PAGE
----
Super Tuesday is, as always, the biggest one-day battle for delegates—419—in the primary calendar. Candidates Mitt Romney, Newt Gingrich and Rick Santorum competed for delegates from Boston to Anchorage. Brian Pinaire, a political science professor and constitutional law expert, summarizes the mixed results and predicts the nation’s next President.
What’s your main take-away from Super Tuesday’s results?
What is striking, especially in the wake of the 6-3-1 split following Super Tuesday, is how many Republican primary voters appear to be voting "sincerely" rather than "strategically." What explains this? Certainly there are many factors in play, but one of them seems to be that primary voters are enjoying this opportunity to vote as a symbolic act of expression and resistance, rather than "strategically" directing the democratic process in a manner perhaps best-suited to consolidating the race, resources, and energies early on that will defeat President Obama.
Explain sincere voting over strategic voting.
I always go back to the 2000 election which I, and many others, think was a perfect example of the sincere/strategic divide. A strategic vote would go for Gore, to avoid George W. Bush; but a sincere vote may well have gone for Ralph Nader, thus likely giving the election to Bush in critical, swing states where the margin was close enough to matter. One could say the same thing about Ross Perot's influence, siphoning away from Bush, Sr. in '92. Ultimately it is an individual decision and one that only the voter's heart and mind can make. Democracy is served one way or the other, albeit in different ways.
How does the current, hotly contested GOP race compare to the Dems race in 2008?
I see these races differently. Maybe my view is clouded, because I was somewhat surprised by the momentum Obama gained while going along, but that race looked to me like it had much less of the eventuality of this race. It is clear in all sorts of ways that Romney cannot be beat. To that end, the rest of this is all institutionalized posturing, prolonging, and power playing.
Meanwhile, Hillary Clinton was certainly the presumptive nominee in 2008. But the degree of Clinton fatigue was seriously misjudged by the chattering classes and the result was that Obama had the delegate lead as things went along and Hillary was trying to lead from behind. That is not the case with Mitt.
And the GOP nominee will be?
For a variety of reasons – Mitt’s money, his delegate count, his relatively consistent results in the contests to date – Romney is almost certainly going to be the GOP nominee. Certainly primary voters who cast ballots for other candidates may not see the writing on the wall suggesting the same outcome, but assuming that they do realize his eventual nomination, it is interesting that so many of them continue to vote for candidate “non-Romney” (i.e. Santorum, Gingrich, and Paul) even though continuing the contested primaries arguably weakens the party and inhibits the eventual nominee from focusing attention directly and exclusively on President Obama.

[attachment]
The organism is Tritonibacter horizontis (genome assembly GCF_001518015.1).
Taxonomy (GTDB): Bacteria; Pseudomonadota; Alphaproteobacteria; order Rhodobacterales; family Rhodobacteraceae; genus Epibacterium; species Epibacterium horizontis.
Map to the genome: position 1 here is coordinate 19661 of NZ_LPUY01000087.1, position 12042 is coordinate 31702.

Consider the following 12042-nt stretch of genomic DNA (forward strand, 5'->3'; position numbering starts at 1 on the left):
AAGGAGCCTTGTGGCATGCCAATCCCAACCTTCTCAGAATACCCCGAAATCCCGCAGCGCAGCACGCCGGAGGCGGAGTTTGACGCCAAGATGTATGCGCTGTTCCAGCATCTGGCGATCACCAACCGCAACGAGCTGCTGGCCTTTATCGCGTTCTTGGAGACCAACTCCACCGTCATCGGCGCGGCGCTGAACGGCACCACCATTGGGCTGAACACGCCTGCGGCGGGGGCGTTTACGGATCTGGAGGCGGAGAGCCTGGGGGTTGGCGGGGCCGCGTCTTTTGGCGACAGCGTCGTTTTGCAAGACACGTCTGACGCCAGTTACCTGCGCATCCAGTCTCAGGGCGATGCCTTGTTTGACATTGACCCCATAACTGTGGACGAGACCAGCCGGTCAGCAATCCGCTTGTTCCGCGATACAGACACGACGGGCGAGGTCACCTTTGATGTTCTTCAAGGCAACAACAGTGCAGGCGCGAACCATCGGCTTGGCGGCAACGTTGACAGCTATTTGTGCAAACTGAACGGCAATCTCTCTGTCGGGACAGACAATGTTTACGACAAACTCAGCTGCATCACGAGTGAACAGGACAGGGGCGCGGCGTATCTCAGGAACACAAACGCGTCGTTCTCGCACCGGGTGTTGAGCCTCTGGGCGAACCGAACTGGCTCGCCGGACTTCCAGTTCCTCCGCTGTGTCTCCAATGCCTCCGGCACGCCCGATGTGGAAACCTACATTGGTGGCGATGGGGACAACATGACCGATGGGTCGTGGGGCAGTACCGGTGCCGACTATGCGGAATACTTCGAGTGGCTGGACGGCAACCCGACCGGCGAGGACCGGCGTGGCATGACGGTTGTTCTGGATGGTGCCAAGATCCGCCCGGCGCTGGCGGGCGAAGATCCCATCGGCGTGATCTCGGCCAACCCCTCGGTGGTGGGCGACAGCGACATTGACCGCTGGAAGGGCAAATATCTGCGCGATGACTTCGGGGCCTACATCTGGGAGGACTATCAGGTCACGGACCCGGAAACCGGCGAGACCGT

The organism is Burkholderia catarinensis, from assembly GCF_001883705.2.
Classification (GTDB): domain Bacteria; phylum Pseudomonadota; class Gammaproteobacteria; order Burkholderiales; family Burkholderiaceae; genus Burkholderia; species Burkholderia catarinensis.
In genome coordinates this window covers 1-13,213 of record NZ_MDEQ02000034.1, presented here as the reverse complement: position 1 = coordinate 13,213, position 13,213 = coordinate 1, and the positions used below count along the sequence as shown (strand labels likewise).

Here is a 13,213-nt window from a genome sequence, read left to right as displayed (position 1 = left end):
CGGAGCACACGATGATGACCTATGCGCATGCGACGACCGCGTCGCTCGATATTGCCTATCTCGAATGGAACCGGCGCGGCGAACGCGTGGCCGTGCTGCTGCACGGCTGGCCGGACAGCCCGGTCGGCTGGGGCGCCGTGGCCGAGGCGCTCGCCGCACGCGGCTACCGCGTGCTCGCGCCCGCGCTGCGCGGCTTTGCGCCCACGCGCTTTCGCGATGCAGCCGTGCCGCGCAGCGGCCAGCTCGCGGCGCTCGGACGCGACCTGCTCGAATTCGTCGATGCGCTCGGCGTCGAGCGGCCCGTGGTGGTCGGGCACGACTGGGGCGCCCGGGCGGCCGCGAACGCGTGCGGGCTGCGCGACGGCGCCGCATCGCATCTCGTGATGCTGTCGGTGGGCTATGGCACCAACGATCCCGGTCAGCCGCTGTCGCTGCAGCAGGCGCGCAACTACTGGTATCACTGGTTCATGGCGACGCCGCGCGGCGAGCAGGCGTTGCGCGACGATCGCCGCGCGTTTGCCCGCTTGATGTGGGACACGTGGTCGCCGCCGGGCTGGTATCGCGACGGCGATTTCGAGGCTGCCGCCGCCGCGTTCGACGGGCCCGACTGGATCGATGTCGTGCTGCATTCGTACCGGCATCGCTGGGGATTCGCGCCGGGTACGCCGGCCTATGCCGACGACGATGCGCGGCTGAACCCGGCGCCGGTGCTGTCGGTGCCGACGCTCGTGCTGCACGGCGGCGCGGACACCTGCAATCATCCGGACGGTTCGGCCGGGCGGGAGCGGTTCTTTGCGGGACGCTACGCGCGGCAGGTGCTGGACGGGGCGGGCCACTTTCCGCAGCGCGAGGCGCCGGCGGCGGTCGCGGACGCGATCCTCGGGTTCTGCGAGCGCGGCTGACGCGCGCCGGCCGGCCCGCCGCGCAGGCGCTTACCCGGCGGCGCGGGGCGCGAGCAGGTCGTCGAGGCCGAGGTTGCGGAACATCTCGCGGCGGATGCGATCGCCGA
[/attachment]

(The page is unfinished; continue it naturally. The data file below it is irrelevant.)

Eventually those not currently enamored of Romney will at least thumb their noses and fall in line, yet not in love, with him. They have to. The thought of more of Barack "Hussein" Obama for four more years makes their heads spin. There won't be a third party candidate of any consequence, so no principled "protest" vote, and I don't see people opting to just stay home and thereby allow Obama to get as big of an electoral margin as he did last time.
Will social issues continue to drive the news?
There are not enough wedge issue initiatives out there (see the 10 or so anti-same sex marriage matters on the ballot in 2004, drawing the conservatives out for a Bush reelection bid), so the social conservatives will suppress their reservations for Romney as long as he keeps talking the talk and finds a VP nominee with solid street cred in that community.
Who is our next President?
In the end, Obama wins reelection. The economic uptick (see February’s jobs numbers) is at just the right time for the President to claim that he inherited the brunt of the downturn AND put his response in place at just the right time to see the return on the investment within the 3 1/4 years of his presidency. Gas prices will creep up, and the GOP will throw unimagined amounts of money and barbs as well as spicing up things with a sexy Vice Presidential pick, but it won't be enough and Obama will win in November. He will have a much more secure and successful second term, like Reagan and Clinton, and will be remembered more for that than anything this term.